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IFCOMP 2007 Reviews - Wrap-Up

Wrap-Up to Mike Snyderís IF-COMP 2007 Review Journal (11/16/2007)

     I had intended to write this before the results were announced, but I didnít quite make it. Even with fewer games this year (the initial 29 were reduced to 27 after two disqualifications), I just beat the voting deadline. Just barely.

     I went through periods of crankiness this year, but overall I had a blast (as usual). My scores donít seem to suggest that quality was down this year, but in some ways it feels that way. I donít think thatís it, though. I just think that with all things being equal, fewer games means fewer great games.

     Iím pleased that my top four favorites (in a different order) are the top four finishers. Iím also impressed by the Adrift entries more this time than in years past. Itís a shame there were no Hugo entries, and Iím disappointed I didnít have the time to enter one this year.

     At several points in the past six weeks, Iíve regretted sticking with the same scoring criteria Iíve used before. Looking back to last year, I see that I had intended to revamp it for 2007 -- but I forgot. One problem is that it tries to describe everything I look for in games at different levels, which really can never be complete. Another is that it usually assumes all aspects (writing, story, puzzles, design, polish, whatever) are equal in a given game. Sometimes, thatís just not the case. I donít know what kind of criteria Iíll use next year. It might be attribute-based. Then again, I might just simplify it and vote instinctively, although I do prefer some sort of guideline so I know Iím being equally fair to all games.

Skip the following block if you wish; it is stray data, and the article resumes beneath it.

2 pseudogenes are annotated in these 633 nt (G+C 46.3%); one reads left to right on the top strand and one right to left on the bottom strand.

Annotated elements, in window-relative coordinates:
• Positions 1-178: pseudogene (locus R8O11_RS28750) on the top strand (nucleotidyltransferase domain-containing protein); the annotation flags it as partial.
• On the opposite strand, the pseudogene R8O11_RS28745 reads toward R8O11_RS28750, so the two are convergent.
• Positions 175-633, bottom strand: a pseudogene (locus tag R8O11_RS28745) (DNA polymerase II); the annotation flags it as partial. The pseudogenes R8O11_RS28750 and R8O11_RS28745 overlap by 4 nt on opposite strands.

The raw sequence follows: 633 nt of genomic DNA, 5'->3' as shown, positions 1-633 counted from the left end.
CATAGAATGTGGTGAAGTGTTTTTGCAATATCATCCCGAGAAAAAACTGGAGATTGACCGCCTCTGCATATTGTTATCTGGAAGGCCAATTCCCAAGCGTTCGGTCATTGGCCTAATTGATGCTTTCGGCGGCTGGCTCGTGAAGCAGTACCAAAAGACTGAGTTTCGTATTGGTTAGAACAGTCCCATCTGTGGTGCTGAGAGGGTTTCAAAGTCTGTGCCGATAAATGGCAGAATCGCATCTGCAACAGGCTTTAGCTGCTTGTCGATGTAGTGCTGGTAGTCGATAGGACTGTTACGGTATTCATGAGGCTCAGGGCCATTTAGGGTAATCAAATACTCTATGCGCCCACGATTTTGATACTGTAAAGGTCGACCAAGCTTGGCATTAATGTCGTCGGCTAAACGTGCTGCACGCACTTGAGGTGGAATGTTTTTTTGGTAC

This year saw a change in the rules, where judges are no longer asked to hold off on reviews and discussions (posted in public places) until after the competition. Even so, it seems there wasnít much discussion. Reviews were a little easier to find, and some reader comments followed some blog or forum posts, but there was no chatter in the newsgroup and not much in those other places. Maybe the rule change will take a year or two to sink in, or maybe (like me) most judges just wanted to play and vote without looking at othersí opinions first.

     Nobody entered a ďjokeĒ game this year. That was a (pleasant) surprise.

     First time authors (and even repeat entrants) shouldnít underestimate the importance of beta-testing. Some bad games that might have been good (and some good games that might have been great) were brought down because of problems that could have been eliminated with more (even just some) testing. Thatís true every year, but it bears repeating.

     I have also posted my reviews (or earlier drafts) to the Interactive Fiction Forum at www.intfiction.org. IFComp comments, disagreements, discussions and other reviews are welcome!

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